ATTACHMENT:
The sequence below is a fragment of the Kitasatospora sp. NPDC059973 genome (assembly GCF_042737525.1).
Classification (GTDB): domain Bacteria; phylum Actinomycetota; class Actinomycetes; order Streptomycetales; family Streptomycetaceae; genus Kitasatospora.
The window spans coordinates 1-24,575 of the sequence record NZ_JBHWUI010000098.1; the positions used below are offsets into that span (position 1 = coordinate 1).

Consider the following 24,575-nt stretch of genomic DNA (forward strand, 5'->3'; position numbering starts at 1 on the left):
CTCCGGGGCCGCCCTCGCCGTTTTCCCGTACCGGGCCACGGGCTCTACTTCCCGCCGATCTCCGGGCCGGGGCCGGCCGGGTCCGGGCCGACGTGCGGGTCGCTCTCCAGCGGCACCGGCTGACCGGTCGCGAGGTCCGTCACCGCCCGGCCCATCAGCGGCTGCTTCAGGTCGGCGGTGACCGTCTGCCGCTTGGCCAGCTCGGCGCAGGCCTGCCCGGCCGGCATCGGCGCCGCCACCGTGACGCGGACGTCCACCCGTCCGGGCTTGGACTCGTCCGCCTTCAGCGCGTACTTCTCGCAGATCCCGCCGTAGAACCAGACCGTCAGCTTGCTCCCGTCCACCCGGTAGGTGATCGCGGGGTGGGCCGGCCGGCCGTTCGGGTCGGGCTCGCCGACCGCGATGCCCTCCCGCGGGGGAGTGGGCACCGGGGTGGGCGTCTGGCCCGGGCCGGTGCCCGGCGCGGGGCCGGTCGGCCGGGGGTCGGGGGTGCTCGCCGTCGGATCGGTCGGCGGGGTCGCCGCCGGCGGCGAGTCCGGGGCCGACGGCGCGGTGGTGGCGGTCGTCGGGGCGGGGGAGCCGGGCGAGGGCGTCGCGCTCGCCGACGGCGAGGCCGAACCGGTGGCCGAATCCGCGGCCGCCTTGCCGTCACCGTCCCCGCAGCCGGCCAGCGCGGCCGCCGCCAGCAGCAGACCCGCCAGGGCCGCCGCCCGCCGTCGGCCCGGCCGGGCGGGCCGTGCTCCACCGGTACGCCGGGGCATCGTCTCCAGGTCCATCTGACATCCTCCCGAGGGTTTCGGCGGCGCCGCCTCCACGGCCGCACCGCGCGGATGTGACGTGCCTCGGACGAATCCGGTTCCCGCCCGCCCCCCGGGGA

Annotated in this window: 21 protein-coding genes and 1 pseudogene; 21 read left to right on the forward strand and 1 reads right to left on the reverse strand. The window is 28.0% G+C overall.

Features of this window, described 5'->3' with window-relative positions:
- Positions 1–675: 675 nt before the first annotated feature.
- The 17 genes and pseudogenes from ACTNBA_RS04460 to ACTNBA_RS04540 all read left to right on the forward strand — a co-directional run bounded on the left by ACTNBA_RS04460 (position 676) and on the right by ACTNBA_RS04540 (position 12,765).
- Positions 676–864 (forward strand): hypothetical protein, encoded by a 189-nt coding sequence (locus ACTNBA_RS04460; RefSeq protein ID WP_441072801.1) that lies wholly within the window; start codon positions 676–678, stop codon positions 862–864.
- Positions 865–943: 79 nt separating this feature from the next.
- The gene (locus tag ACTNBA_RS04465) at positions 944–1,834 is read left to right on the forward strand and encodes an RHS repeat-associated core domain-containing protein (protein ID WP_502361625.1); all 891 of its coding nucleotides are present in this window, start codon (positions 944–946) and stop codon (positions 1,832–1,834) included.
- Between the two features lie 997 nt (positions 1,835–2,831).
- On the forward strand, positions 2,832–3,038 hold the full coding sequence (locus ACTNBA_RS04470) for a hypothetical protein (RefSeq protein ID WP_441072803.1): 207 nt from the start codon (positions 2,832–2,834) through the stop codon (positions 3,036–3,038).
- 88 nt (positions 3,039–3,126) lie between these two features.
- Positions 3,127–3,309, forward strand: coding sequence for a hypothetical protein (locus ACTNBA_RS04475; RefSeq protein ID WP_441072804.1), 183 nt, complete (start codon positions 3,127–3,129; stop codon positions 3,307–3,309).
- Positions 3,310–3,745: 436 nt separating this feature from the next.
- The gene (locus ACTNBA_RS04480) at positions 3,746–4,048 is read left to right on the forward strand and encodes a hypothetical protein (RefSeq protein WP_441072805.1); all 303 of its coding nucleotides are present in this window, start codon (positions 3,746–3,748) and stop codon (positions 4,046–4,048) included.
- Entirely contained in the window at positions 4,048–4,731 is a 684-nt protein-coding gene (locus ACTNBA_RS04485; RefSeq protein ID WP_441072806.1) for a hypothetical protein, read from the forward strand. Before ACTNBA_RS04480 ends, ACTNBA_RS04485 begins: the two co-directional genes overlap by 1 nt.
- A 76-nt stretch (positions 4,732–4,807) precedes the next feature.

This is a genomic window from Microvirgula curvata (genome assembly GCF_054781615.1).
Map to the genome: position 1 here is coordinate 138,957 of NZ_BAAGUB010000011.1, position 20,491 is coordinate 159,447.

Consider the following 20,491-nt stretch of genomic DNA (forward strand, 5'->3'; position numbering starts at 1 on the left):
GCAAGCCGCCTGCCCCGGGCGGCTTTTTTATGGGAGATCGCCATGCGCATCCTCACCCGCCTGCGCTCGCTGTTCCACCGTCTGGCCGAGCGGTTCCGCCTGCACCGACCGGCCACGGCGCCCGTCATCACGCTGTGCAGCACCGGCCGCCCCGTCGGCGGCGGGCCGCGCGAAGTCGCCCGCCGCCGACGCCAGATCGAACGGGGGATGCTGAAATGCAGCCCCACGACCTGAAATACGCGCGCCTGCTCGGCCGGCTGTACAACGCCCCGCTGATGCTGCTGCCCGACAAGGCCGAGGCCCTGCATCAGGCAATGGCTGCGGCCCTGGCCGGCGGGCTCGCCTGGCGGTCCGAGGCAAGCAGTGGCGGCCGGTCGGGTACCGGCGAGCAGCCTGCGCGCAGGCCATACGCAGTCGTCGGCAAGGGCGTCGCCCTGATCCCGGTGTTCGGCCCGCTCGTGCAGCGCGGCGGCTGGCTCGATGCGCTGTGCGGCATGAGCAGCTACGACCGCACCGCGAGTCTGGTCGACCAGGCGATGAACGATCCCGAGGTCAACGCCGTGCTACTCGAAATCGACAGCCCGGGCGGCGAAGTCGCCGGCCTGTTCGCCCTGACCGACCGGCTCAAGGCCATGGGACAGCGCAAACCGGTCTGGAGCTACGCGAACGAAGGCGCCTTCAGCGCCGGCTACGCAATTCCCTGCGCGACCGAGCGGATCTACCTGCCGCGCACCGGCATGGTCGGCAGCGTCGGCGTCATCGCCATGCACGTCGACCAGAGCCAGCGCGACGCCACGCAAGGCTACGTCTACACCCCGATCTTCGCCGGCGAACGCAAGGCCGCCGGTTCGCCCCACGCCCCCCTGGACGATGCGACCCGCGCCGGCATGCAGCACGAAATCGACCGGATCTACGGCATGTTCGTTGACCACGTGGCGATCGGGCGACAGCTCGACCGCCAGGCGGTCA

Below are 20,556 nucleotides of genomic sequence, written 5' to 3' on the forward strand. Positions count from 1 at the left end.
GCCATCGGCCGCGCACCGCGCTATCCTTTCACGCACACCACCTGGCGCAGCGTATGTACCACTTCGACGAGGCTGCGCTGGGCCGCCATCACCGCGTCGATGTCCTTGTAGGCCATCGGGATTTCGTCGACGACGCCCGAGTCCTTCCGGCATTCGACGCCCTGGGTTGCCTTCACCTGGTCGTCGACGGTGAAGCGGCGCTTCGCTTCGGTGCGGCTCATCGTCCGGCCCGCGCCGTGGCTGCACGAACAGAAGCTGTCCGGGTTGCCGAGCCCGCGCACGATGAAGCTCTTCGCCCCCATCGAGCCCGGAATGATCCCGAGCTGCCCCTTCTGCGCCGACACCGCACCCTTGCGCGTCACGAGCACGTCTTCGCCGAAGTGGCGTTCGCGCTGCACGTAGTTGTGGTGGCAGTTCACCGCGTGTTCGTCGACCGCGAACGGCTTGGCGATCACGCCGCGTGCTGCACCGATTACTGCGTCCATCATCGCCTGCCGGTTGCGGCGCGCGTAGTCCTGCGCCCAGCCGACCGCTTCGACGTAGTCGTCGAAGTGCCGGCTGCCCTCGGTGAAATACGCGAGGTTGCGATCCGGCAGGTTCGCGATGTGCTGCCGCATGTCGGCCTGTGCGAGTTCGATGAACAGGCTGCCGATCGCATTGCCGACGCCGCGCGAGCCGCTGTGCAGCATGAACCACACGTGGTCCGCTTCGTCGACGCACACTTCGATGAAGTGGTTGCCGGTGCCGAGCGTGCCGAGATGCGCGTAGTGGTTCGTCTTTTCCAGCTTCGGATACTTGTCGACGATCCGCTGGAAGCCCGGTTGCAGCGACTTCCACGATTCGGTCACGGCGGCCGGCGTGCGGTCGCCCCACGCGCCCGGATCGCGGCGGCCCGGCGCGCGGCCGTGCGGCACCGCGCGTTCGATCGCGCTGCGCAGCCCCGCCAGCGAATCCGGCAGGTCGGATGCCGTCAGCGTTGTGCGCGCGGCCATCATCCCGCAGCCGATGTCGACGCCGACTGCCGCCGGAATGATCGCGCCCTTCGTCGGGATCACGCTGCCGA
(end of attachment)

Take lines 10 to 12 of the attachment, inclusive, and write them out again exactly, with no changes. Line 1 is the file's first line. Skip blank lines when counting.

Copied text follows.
- Positions 676–864 (forward strand): hypothetical protein, encoded by a 189-nt coding sequence (locus ACTNBA_RS04460; RefSeq protein ID WP_441072801.1) that lies wholly within the window; start codon positions 676–678, stop codon positions 862–864.
- Positions 865–943: 79 nt separating this feature from the next.
- The gene (locus tag ACTNBA_RS04465) at positions 944–1,834 is read left to right on the forward strand and encodes an RHS repeat-associated core domain-containing protein (protein ID WP_502361625.1); all 891 of its coding nucleotides are present in this window, start codon (positions 944–946) and stop codon (positions 1,832–1,834) included.